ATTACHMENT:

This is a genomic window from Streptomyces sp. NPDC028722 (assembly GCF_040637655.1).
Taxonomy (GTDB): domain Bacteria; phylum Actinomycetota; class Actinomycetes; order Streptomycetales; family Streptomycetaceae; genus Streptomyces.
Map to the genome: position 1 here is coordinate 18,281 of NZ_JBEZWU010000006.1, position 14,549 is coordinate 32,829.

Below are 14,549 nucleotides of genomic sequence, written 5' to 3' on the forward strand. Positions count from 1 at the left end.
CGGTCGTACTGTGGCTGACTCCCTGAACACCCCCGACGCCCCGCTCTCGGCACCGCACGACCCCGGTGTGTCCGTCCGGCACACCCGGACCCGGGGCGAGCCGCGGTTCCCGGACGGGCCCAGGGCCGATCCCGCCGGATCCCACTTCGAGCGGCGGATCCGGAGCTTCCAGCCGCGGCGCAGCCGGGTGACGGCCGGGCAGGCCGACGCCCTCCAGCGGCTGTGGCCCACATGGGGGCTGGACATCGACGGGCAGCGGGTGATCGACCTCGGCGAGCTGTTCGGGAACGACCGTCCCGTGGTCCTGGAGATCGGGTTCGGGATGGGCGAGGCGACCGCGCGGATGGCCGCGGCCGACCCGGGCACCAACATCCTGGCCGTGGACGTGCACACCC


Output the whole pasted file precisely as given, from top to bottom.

This is a genomic window from Streptomyces sp. NPDC028722 (assembly GCF_040637655.1).
Taxonomy (GTDB): domain Bacteria; phylum Actinomycetota; class Actinomycetes; order Streptomycetales; family Streptomycetaceae; genus Streptomyces.
Map to the genome: position 1 here is coordinate 18,281 of NZ_JBEZWU010000006.1, position 14,549 is coordinate 32,829.

Below are 14,549 nucleotides of genomic sequence, written 5' to 3' on the forward strand. Positions count from 1 at the left end.
CGGTCGTACTGTGGCTGACTCCCTGAACACCCCCGACGCCCCGCTCTCGGCACCGCACGACCCCGGTGTGTCCGTCCGGCACACCCGGACCCGGGGCGAGCCGCGGTTCCCGGACGGGCCCAGGGCCGATCCCGCCGGATCCCACTTCGAGCGGCGGATCCGGAGCTTCCAGCCGCGGCGCAGCCGGGTGACGGCCGGGCAGGCCGACGCCCTCCAGCGGCTGTGGCCCACATGGGGGCTGGACATCGACGGGCAGCGGGTGATCGACCTCGGCGAGCTGTTCGGGAACGACCGTCCCGTGGTCCTGGAGATCGGGTTCGGGATGGGCGAGGCGACCGCGCGGATGGCCGCGGCCGACCCGGGCACCAACATCCTGGCCGTGGACGTGCACACCC